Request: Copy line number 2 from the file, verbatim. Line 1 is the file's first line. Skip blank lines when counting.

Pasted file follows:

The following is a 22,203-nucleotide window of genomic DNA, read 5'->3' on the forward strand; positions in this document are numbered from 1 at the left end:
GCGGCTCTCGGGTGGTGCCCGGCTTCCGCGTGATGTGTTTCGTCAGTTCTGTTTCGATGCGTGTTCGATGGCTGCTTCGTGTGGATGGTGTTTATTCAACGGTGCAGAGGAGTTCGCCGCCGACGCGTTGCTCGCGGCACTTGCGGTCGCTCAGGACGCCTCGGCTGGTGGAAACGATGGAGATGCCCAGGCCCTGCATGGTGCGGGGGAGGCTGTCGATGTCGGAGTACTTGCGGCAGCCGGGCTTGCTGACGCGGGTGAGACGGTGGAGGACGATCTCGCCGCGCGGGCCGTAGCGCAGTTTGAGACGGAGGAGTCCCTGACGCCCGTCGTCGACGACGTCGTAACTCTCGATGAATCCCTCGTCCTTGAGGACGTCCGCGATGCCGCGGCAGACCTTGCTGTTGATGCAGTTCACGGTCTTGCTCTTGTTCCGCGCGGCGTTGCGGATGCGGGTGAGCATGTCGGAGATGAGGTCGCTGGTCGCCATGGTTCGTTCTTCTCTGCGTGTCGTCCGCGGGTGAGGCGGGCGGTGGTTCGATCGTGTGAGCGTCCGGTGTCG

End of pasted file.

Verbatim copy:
GCGGCTCTCGGGTGGTGCCCGGCTTCCGCGTGATGTGTTTCGTCAGTTCTGTTTCGATGCGTGTTCGATGGCTGCTTCGTGTGGATGGTGTTTATTCAACGGTGCAGAGGAGTTCGCCGCCGACGCGTTGCTCGCGGCACTTGCGGTCGCTCAGGACGCCTCGGCTGGTGGAAACGATGGAGATGCCCAGGCCCTGCATGGTGCGGGGGAGGCTGTCGATGTCGGAGTACTTGCGGCAGCCGGGCTTGCTGACGCGGGTGAGACGGTGGAGGACGATCTCGCCGCGCGGGCCGTAGCGCAGTTTGAGACGGAGGAGTCCCTGACGCCCGTCGTCGACGACGTCGTAACTCTCGATGAATCCCTCGTCCTTGAGGACGTCCGCGATGCCGCGGCAGACCTTGCTGTTGATGCAGTTCACGGTCTTGCTCTTGTTCCGCGCGGCGTTGCGGATGCGGGTGAGCATGTCGGAGATGAGGTCGCTGGTCGCCATGGTTCGTTCTTCTCTGCGTGTCGTCCGCGGGTGAGGCGGGCGGTGGTTCGATCGTGTGAGCGTCCGGTGTCG